Saturday, November 27, 2010

Once more, with feeling

There are myriad, mostly mythological, explanations for why the American business model for journalism -- successful for generations -- is undergoing wrenching change.

The Internet, of course, is perceived as the main culprit. The problem with this is that technology by itself changes nothing -- how consumers and businesses respond to technology is what matters. But there are deeper, more systemic issues at play here.

In their recent book, The Changing Business of Journalism and Its Implications for Democracy, two Oxford University professor draw some conclusions that will be familiar to readers of this blog. The most striking is that the over-reliance on advertising revenue by U.S. media -- particularly newspapers and magazines -- has been as much to blame for current business troubles than the Internet.

In Europe, as both this book and previous studies I've noted before point out, only 50 percent of newspaper revenue comes from advertising, compared to 80 percent in the U.S. In many parts of Asia, the ratio is the reverse of the U.S. -- 20 percent of revenue comes from advertising and 80 percent from the sale of the produce to consumers.

Why is this important? First, a huge reliance on advertising sales in essentially monopolistic markets created enormous profit margins for newspapers -- often approaching or exceeding 40 percent. This sort of return eventually led to the creation of enormous newspaper chains that were less invested in the communities served by their newspapers than they were in ensuring increasing returns to shareholders.

But probably more important is that higher cover prices charged and received for newspapers and magazines in Asia and Europe made the news seem less like a commodity and more like something of real value. Of course, particularly in the U.S., the information-as-commodity trend really hit its stride when newspapers put their information online for free beginning 15 years ago.

Here's the book's "nut graph":
While the industry has certainly suffered severe declines in revenues in several countries in recent years, the latest downturns seem to be more closely connected with the relative degree of dependence on volatile revenue sources like advertising and on the differential impact of the global recession than with the spread of the internet.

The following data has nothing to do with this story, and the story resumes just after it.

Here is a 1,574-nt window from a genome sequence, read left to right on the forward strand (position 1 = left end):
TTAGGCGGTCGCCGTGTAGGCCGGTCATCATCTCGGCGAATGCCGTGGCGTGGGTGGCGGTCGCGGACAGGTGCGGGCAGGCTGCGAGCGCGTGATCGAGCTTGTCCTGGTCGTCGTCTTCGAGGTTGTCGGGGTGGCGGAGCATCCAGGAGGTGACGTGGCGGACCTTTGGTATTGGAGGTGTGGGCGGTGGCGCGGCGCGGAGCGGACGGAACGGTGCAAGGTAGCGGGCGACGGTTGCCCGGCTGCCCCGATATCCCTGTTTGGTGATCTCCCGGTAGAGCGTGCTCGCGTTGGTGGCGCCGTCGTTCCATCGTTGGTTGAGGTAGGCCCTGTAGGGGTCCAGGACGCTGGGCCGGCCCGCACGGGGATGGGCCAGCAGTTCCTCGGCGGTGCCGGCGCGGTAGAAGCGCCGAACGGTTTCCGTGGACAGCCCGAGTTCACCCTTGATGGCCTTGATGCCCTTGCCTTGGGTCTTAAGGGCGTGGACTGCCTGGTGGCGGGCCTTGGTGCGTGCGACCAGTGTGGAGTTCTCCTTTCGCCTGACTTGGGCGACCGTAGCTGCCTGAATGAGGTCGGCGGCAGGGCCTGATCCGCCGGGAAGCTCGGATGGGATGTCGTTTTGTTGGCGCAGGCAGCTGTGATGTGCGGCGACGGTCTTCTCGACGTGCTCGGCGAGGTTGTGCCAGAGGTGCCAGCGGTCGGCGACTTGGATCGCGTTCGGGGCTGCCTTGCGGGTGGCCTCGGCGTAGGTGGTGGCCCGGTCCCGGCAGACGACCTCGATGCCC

To be sure, it's oh-so-tempting to reach for simple solutions to complex problems, and the evolution of journalism business models is enormously complex. As the authors note, European models tend to include a high public sector investment (tax subsidies, taxpayer-funded journalism of various sorts) that would never fly in the U.S. -- and rightly so. But, as earlier research has shown, most European and Asian newspapers adopted some sort of online subscription model years ago while U.S. newspapers continue to wring their hands and take baby steps.

As advertising platforms continue to fragment, there's one thing that is remaining constant -- 1,400 daily newspapers in the U.S. continue to provide the best journalism available, and most of those papers are so dominant in their local markets that there continues to be little real competition. What this suggests is that newspapers should ask for more, not less, from their subscribers and not expect the old 80/20 advertising-to-subscription revenue ratio to hold up. Total print circulation numbers may continue to fall, but combined print and online readership and total circulation revenue should continue to rise.

There are really only two things for certain: 1) Clinging to the old model won't work. 2) Giving valuable news and information away in the impossible hope to make up for the lost subscription revenue through increased ad revenue won't work, either.

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